The anaerobic activity in the GOP septic tank has churned a familiar turd to the top again. Here’s Jon Chait’s take at NYMag:
Paul Ryan has spent more than a year furiously distancing himself from the wreckage of the 2012 Republican campaign. Even in the closing weeks before the election, Ryan gave a high-profile speech about poverty that amounted to a personal escape pod from Mitt Romney’s disastrous caught-on-tape denunciation of the moocher class. Since then, Ryan’s team has openly discussed the need to rebrand him and the particular danger, in the wake of the 47 percent tape, of his association with Ayn Rand-ism.
Today, we see the next step in Ryan’s rebranding, in the form of a largely credulous Washington Post story outlining his plans to launch himself into anti-poverty policy…
And that of the estimable Mr. Charles P. Pierce, the man responsible for coining the ZEGS epithet:
… Paul Ryan is an opportunistic hack who never has earned a dime outside of the government-quasi-government bullshit industrial complex. He cares less about the poor than he does about Medicare, which he would like to shred, so that it no longer wrecks old people by keeping them alive. It should be noted that, ever since Ronald Reagan proved you could kick the poor and crush the middle class and still get elected, as long as you did it with a smile and were charmingly dim about it, the Republican party has come out with something like this latest scam every time the general electorate catches on to the fact that modern conservatism is growing nostalgic for the economic and social order of the 1880’s. There is nothing new in Republican charlatanism, not even Paul Ryan…
… Paul Ryan’s solution to poverty — which is “light on specifics” as the Post later admits — is largely theological and, as the Jesuits at Georgetown demonstrated, it is not even very good theology. More to the point, though, let’s go back to that brief biographical sketch, shall we? Paul Ryan’s father died, but Paul Ryan’s father was extraordinarily well off, especially in Janesville. He also was politically connected enough that young Paul never lacked for sugar daddies while, at the same time, young Paul was pulling down Social Security benefits that got him through high school and college. (I was working at the time and glad to help such an earnest young man. You’re welcome, dickhead.) He also got wealthy in the most American way of all. He married well.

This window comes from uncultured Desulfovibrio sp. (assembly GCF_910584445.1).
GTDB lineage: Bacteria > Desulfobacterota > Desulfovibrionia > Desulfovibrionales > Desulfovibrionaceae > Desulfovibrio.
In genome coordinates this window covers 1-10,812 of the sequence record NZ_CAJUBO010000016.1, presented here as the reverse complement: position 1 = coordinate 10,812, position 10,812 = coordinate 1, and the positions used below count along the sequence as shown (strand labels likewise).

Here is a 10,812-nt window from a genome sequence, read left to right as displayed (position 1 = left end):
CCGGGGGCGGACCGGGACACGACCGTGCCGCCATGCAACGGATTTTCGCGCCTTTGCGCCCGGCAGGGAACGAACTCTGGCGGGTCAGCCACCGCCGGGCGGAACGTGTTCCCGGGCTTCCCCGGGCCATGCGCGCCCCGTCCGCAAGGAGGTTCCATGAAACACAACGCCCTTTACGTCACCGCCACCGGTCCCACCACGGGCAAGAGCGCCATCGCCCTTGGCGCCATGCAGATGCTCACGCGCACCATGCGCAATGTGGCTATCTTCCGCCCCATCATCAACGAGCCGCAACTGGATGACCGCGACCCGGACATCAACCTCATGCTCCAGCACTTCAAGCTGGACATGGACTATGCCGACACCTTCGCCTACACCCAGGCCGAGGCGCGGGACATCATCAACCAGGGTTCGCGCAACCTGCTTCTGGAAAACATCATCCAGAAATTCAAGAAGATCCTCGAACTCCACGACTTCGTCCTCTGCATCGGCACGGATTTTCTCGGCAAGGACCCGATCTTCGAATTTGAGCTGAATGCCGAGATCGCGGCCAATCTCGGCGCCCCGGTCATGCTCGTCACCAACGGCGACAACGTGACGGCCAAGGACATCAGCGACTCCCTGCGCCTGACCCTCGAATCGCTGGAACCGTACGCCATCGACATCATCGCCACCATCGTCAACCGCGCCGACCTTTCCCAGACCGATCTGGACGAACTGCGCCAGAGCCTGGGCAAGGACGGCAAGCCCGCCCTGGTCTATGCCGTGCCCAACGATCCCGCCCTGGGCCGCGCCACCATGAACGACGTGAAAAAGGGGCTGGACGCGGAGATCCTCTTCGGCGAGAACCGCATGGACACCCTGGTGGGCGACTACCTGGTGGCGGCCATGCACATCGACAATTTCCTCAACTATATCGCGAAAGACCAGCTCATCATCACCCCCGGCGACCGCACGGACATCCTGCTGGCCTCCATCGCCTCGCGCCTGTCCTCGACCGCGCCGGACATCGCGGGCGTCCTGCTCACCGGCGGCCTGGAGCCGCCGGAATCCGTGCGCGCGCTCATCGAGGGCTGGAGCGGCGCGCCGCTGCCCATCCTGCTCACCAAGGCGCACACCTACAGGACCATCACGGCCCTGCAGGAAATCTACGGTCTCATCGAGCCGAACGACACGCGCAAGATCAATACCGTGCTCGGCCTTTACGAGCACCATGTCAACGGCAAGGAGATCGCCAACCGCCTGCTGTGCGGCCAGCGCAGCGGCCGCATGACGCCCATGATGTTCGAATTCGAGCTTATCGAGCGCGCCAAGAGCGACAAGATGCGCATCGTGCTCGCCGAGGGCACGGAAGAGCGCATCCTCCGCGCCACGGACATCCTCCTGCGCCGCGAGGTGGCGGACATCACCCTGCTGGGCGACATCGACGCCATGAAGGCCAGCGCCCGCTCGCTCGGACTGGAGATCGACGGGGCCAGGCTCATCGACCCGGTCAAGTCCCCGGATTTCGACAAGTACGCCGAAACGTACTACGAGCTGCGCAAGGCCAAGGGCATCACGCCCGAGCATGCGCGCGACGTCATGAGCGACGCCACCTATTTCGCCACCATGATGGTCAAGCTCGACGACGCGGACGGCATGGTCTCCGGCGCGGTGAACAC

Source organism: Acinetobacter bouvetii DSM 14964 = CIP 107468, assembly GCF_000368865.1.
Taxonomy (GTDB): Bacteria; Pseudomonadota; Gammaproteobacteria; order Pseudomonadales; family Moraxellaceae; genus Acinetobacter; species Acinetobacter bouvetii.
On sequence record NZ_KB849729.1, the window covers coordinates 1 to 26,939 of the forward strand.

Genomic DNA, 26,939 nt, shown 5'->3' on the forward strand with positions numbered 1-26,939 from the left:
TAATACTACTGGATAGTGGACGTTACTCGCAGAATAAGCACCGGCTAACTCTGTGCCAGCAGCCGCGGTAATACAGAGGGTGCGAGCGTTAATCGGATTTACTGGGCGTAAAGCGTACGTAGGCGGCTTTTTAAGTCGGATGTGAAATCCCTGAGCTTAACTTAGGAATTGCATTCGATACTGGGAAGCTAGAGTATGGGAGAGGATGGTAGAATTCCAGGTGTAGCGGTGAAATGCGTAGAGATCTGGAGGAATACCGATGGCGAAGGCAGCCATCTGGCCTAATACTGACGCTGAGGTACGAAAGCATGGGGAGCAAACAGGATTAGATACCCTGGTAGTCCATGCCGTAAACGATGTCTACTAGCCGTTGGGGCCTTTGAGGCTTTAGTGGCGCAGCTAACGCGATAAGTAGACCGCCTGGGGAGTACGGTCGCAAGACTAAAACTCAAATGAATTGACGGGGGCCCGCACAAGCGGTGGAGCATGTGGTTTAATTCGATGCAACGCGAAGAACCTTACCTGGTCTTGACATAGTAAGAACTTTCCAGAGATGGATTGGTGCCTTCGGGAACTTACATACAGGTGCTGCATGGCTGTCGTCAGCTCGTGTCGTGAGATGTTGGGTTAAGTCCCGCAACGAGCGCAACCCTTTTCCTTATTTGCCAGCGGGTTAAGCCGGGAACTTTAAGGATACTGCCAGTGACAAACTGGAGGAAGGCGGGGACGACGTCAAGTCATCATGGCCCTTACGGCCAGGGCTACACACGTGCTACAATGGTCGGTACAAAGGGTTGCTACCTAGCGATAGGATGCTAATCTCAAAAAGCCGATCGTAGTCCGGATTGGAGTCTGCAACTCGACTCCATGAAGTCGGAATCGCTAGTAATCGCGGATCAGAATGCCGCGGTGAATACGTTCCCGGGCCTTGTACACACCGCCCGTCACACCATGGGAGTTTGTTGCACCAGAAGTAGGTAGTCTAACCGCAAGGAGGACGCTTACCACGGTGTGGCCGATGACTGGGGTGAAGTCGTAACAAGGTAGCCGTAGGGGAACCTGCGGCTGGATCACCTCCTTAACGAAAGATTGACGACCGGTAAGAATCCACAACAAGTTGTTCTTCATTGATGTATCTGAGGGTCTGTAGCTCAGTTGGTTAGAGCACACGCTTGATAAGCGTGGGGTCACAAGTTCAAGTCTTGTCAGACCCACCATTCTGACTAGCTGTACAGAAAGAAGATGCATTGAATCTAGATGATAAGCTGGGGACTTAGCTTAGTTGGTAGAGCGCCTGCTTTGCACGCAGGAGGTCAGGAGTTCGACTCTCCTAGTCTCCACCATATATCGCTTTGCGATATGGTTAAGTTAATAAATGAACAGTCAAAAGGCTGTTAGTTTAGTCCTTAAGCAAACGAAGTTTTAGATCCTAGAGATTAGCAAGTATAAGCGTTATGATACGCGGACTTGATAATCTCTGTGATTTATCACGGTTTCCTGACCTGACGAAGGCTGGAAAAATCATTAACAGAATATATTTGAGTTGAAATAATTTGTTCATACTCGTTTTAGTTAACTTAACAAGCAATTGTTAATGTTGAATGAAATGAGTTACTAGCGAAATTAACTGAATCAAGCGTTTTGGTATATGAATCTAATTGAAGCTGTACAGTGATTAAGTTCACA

So here’s my question. All those years when my money and the money of millions of other Americans were helping this already well-off young man hold body and soul together while he went through college, how come his incentive wasn’t damaged by all the taking he was doing? How come he wasn’t crippled by “dependency”? How come his work ethic survived long enough to guarantee that he would never draw anything but a government salary for the rest of his life? How come, as a congressman, on my dime, he hasn’t felt the slow, stultifying hand of government strangling his individual initiative? How come the only people all this quasi-mystical horse-pucky applies to are the people too poor for Paul Ryan’s party to care about? If I do nothing for the rest of my career here than point out what a complete fake this guy is, while embarrassing the fatheads who still take him seriously, I will die a happy blogger.